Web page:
Speakers

Karin van Es is Assistant Professor of Television and Digital Culture at Utrecht University (NL) and coordinator of the Datafied Society research platform. Recent publications include the edited volume The Datafied Society: Studying Culture through Data (Amsterdam University Press, 2017) with Mirko Tobias Schäfer and articles for various journals and essay collections. Karin’s current work focuses on how datafication enfolds within public service broadcasting.

Daniela van Geenen is a lecturer in data journalistic research and data visualization at the University of Applied Sciences Utrecht and a researcher at Utrecht Data School. Her work tackles the question of the scholarly conduct that the work with digital methods demands, challenged by the need to design accountable software tools. Daniela published on the role of social and technical actors on social media platforms, and their meaning for social and political practices such as public debate and cultural consumption.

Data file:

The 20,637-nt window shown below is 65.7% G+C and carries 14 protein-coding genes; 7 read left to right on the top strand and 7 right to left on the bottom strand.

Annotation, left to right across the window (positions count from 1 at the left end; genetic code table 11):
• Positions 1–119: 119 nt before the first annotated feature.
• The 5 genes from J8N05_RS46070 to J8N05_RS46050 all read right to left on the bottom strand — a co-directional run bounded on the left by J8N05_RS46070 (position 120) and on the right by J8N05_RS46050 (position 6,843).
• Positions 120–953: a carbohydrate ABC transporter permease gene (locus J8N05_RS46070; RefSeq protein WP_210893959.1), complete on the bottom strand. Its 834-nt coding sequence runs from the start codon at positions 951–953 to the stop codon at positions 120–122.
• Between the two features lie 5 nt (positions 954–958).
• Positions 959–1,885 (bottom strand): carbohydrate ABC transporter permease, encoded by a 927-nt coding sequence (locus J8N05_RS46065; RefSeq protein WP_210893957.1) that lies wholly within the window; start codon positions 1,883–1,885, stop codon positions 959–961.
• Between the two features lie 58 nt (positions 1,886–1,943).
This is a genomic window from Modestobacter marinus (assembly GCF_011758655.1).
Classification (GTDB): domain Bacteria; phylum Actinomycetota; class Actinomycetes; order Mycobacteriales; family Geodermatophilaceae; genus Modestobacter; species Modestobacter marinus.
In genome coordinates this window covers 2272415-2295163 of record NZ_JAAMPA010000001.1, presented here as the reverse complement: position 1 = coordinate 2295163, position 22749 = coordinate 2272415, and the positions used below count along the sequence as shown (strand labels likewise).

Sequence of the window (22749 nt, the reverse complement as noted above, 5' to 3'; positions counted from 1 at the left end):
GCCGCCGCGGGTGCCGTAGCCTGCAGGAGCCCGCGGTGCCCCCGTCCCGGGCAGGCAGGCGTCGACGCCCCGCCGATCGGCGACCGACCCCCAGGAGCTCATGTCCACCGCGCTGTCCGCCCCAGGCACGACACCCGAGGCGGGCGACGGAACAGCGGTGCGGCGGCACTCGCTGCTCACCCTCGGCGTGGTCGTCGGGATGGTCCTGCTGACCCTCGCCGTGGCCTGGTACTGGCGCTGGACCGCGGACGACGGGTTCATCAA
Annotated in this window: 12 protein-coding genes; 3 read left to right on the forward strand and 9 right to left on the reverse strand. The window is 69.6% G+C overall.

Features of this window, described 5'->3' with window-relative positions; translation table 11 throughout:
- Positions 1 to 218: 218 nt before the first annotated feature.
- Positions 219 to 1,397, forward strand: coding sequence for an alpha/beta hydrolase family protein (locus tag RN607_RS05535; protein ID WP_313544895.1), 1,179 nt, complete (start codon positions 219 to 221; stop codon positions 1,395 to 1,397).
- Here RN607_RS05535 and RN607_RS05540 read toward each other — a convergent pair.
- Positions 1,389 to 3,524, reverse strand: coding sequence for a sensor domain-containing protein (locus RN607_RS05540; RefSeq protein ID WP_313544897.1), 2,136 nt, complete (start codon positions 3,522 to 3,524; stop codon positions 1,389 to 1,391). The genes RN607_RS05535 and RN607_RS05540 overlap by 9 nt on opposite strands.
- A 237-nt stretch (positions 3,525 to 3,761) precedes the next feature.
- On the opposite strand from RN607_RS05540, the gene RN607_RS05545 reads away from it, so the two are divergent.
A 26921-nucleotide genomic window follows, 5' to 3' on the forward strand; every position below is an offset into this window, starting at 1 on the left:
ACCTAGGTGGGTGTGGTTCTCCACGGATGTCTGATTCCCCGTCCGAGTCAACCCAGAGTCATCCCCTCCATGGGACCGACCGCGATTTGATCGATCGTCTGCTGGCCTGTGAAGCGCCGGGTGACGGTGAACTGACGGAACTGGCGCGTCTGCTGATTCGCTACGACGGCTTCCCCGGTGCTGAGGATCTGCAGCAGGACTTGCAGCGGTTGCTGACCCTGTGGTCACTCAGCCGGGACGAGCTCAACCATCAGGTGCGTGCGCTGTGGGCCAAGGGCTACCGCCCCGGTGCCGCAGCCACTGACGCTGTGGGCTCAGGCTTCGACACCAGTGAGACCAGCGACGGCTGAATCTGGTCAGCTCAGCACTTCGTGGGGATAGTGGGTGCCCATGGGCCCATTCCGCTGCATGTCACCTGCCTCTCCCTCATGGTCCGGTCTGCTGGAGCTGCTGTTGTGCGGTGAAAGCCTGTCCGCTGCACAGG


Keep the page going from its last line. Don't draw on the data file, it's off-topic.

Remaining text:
Maranke Wieringa is a lecturer at Utrecht University and a researcher at Utrecht Data School. She has a background in Cultural Studies and Media Studies, and specialized in software and data analysis. Notable research to which she contributed focused on how politicians, and actors operating at the fringes of the public sphere frame, and use, news (media). Maranke’s current academic work focuses on (scholarly and municipal) accountability in data projects.

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Date and time

19 June 2018
16:00 – 18:00

Location

K-1.56, King’s Building
Strand Campus, King’s College London
London
WC2R 2LS